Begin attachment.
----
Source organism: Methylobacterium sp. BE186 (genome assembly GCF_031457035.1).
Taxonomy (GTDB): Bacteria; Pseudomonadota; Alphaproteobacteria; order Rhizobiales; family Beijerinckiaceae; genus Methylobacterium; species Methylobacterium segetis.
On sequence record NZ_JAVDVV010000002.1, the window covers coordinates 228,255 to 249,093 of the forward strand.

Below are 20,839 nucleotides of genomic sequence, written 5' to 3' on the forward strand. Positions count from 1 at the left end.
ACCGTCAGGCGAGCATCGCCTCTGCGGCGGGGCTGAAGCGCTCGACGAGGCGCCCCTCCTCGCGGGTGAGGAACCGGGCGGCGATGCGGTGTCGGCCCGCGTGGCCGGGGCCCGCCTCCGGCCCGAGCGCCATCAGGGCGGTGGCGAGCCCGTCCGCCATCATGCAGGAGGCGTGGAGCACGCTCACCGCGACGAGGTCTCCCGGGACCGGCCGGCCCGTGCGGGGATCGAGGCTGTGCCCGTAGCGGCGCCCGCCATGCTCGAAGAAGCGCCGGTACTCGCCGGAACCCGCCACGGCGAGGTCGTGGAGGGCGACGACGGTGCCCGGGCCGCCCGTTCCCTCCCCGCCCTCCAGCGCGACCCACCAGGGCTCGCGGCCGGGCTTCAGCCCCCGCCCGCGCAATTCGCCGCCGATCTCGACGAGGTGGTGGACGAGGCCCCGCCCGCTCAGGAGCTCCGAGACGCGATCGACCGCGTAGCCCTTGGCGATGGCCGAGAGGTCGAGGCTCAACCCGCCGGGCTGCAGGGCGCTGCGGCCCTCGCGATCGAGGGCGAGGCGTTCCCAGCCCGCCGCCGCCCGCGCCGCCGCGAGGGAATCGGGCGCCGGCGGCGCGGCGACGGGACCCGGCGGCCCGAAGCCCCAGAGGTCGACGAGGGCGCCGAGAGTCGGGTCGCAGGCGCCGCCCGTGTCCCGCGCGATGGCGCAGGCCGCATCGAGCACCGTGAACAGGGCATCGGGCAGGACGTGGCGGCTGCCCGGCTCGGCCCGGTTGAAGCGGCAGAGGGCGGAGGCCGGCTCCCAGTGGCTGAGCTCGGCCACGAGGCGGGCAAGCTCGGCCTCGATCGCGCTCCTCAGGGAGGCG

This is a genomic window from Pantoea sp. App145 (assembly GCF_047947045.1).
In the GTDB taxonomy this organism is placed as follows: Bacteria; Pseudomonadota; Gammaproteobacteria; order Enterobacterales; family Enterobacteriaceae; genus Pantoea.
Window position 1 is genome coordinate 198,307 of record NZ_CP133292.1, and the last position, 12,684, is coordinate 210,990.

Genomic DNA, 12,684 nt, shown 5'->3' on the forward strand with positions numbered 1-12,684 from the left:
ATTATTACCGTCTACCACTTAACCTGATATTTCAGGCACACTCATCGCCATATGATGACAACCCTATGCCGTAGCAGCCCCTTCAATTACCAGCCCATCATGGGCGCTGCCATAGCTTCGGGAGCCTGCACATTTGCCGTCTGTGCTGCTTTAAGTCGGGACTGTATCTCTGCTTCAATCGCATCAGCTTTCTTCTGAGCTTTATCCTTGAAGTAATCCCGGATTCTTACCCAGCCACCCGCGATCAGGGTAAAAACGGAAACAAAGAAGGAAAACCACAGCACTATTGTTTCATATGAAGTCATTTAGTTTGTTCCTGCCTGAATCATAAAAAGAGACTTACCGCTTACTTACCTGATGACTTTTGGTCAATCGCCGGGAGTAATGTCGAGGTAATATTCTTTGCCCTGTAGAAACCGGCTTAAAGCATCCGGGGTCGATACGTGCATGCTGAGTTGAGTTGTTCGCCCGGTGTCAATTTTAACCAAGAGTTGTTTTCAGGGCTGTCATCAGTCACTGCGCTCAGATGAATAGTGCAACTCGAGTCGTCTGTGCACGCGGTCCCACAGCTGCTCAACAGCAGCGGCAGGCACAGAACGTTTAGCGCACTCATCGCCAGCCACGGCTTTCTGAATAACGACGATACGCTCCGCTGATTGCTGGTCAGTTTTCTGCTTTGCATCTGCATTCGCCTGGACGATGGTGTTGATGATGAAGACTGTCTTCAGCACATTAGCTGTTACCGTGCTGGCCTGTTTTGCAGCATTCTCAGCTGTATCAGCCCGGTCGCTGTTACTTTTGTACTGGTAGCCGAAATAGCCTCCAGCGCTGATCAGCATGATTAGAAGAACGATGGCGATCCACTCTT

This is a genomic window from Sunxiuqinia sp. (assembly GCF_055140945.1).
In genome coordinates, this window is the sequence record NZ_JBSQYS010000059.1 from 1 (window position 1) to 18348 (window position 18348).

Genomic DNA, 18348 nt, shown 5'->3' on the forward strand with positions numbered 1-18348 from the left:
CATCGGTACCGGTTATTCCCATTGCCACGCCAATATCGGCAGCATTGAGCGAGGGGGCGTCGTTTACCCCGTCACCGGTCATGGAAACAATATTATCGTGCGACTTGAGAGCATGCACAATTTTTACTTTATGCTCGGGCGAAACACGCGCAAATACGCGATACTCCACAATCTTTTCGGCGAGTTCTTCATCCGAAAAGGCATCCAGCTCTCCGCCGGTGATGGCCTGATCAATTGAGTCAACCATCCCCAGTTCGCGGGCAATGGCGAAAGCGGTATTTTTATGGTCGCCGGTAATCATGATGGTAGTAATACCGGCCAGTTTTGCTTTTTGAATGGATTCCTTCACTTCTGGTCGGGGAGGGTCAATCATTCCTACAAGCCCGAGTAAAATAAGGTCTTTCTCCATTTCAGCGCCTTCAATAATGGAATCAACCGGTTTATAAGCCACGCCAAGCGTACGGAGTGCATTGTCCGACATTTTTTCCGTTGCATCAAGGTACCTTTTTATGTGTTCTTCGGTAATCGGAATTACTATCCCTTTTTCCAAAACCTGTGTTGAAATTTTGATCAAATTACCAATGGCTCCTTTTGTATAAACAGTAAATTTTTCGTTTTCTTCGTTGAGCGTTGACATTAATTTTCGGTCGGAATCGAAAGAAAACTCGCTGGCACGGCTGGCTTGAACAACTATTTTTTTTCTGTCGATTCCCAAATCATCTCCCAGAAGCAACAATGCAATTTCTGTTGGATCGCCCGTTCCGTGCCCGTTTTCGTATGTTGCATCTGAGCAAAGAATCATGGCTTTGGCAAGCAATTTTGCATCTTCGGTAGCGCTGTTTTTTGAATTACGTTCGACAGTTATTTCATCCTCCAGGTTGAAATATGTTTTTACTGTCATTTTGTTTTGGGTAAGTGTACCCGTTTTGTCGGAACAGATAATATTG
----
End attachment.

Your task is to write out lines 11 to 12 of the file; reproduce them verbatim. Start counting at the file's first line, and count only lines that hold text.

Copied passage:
This is a genomic window from Sunxiuqinia sp. (assembly GCF_055140945.1).
In genome coordinates, this window is the sequence record NZ_JBSQYS010000059.1 from 1 (window position 1) to 18348 (window position 18348).